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  • Author: Gordon H. Hanson
  • Publication Date: 01-2012
  • Content Type: Journal Article
  • Journal: The Cato Journal
  • Institution: The Cato Institute
  • Abstract: As the 2012 presidential campaign gets under way, there will be intense public debate about the direction of economic policy. The continuing torpor of the U.S. economy and mounting government debt oblige candidates to detail how they would improve prospects for economic growth and reduce the federal budget deficit. We are sure to hear a great deal about plans to lower taxes, reduce government regulation, improve U.S. education, and rebuild infrastructure. But it is a near certainty that no candidate will make immigration part of his or her vision for achieving higher rates of long-run economic growth. To be sure, stump speeches will contain pat pronouncements about securing American borders, restoring the rule of law, or bringing undocumented immigrants out of the shadows, depending on the candidate's political orientation. Yet, it is a safe bet that after getting through these bullet points candidates will seek to change the subject. Immigration is a divisive issue that most national politicians prefer to avoid. President Obama checked his immigration box by making a halfhearted call for immigration reform in May 2011. That proposal was quickly buried under many more pressing items in his legislative outbox.
  • Topic: Immigration
  • Political Geography: United States, America
  • Author: Giovanni Peri
  • Publication Date: 01-2012
  • Content Type: Journal Article
  • Journal: The Cato Journal
  • Institution: The Cato Institute
  • Abstract: According to a survey in 2008, about 50 percent of Americans perceived immigration as a problem rather than as an opportunity (Transatlantic Trends 2008). Similar surveys conducted in the prerecession years of 2007 and before also showed that Americans were much less supportive of more open immigration policies than they were of other aspects of globalization such as free trade or free capital movements (Pew Research Center 2007). Since the onset of the recession of 2008–2009 and during the jobless recovery of 2010–11, public opinion about immigration further deteriorated. The idea that immigrants take American jobs, depress national wages, and threaten the U.S. economy has become even more rooted, as often happens during economic recessions. The political discourse accompanying the economic and labor market impact of immigrants is very intense and pervasive in the media but often generates “more heat than light”.
  • Topic: Immigration
  • Political Geography: United States, America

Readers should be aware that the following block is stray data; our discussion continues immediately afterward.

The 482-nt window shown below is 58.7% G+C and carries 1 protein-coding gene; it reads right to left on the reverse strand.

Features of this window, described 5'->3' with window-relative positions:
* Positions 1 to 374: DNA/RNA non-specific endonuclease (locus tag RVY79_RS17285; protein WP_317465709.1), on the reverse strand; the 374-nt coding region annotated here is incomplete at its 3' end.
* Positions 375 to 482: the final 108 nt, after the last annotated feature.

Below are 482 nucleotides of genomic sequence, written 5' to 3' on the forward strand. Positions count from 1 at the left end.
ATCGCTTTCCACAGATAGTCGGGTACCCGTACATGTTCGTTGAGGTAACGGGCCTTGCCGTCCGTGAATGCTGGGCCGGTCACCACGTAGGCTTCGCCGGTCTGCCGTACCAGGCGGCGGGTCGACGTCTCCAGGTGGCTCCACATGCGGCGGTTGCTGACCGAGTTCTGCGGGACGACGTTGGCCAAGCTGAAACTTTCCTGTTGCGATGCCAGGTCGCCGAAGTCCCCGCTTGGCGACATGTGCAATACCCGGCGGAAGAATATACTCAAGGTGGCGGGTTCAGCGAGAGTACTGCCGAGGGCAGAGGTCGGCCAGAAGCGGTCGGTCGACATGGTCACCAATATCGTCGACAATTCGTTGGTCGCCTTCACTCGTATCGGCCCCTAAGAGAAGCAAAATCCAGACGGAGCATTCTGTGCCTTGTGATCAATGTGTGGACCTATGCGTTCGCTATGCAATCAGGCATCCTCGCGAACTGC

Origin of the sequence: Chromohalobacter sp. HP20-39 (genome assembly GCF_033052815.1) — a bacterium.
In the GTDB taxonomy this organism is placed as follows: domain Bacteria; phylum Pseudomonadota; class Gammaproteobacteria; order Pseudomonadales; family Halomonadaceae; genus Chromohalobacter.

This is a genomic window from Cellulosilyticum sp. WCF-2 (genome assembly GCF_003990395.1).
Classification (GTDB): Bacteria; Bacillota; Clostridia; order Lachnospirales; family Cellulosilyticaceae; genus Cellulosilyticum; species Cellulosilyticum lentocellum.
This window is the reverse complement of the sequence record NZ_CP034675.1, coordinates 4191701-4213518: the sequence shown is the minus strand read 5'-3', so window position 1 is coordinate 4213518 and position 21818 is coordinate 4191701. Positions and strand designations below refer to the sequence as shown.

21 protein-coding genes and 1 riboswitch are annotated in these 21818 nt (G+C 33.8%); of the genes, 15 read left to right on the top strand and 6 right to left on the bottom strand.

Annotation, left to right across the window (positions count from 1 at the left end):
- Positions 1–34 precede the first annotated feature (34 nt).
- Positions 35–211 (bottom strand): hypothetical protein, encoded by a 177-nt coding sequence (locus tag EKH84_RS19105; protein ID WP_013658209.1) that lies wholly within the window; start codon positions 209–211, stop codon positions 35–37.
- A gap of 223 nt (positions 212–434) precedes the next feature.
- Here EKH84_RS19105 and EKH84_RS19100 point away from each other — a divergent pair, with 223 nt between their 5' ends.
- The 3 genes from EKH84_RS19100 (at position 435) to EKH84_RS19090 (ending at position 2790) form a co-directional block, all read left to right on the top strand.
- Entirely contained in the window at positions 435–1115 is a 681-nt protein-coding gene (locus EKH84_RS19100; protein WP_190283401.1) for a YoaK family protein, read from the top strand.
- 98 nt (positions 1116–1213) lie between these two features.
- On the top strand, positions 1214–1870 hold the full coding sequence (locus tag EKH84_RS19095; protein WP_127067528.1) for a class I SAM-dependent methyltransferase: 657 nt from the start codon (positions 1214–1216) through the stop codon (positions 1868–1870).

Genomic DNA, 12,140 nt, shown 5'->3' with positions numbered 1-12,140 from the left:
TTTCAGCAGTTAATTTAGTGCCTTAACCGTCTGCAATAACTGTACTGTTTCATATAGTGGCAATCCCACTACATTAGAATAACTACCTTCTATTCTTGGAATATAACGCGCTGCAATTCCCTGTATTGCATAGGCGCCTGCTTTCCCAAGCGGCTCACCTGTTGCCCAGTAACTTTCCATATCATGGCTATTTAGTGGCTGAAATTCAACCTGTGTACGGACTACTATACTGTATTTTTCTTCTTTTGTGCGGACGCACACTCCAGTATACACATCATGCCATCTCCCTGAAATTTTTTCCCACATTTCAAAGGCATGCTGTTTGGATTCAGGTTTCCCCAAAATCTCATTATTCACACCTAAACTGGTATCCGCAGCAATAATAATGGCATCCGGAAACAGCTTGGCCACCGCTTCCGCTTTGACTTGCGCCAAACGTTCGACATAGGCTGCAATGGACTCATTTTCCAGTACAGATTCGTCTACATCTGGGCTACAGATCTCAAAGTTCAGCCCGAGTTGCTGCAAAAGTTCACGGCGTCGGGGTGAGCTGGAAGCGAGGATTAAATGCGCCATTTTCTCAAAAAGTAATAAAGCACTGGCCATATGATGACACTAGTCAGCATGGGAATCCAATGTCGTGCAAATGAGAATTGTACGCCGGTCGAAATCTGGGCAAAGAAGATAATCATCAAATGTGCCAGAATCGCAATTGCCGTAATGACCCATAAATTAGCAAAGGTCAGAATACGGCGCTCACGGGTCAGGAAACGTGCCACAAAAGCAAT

• Author: Stuart Anderson
  • Publication Date: 01-2012
  • Content Type: Journal Article
  • Journal: The Cato Journal
  • Institution: The Cato Institute
  • Abstract: If the U.S. Congress and executive branch agencies formulated coherent policies, then here is what our immigration system would look like: highly skilled foreign nationals could be hired quickly and gain permanent residence, employers could hire foreign workers to fill niches in lower-skilled jobs, foreign entrepreneurs could easily start businesses in the United States, and close relatives of American citizens could immigrate in a short period of time. If all those things were true, then we wouldn't be talking about America's immigration system.
  • Topic: Immigration
  • Political Geography: United States, America
  • Author: Pia Orrenius, Madeline Zavodny
  • Publication Date: 01-2012
  • Content Type: Journal Article
  • Journal: The Cato Journal
  • Institution: The Cato Institute
  • Abstract: Immigration policy reform has reached an impasse because of disagreement over whether to create a pathway to legal permanent residence and eventual U.S. citizenship for unauthorized immigrants. The United States first—and last—offered a large-scale amnesty as part of the Immigration Reform and Control Act (IRCA) in 1986. Despite increased border enforcement and provisions for employer sanctions, the law failed to curtail unauthorized immigration. The 9/11 terror attacks renewed the emphasis on national security and led to stricter policies regarding undocumented immigrants. Over the past decade, border and interior enforcement has increased, while avenues that allowed some illegal residents to adjust to legal status have been eliminated, and a growing number of states have adopted laws aimed at driving out unauthorized immigrants.
  • Political Geography: United States
  • Author: Edward Alden
  • Publication Date: 01-2012
  • Content Type: Journal Article
  • Journal: The Cato Journal
  • Institution: The Cato Institute
  • Abstract: For the past two decades the United States, a country with a strong tradition of limited government, has been pursuing a widely popular initiative that requires one of the most ambitious expansions of government power in modern history: securing the nation's borders against illegal immigration. Congress and successive administrations— both Democratic and Republican—have increased the size of the Border Patrol from fewer than 3,000 agents to more than 21,000, built nearly 700 miles of fencing along the southern border with Mexico, and deployed pilotless drones, sensor cameras, and other expensive technologies aimed at preventing illegal crossings at the land borders. The government has overhauled the visa system to require interviews for all new visa applicants and instituted extensive background checks for many of those wishing to come to the United States to study, travel, visit family, or do business. It now requires secure documents—a passport or the equivalent—for all travel to and from the United States by citizens and noncitizens. And border officers take fingerprints and run other screening measures on all travelers coming to this country by air in order to identify criminals, terrorists, or others deemed to pose a threat to the United States.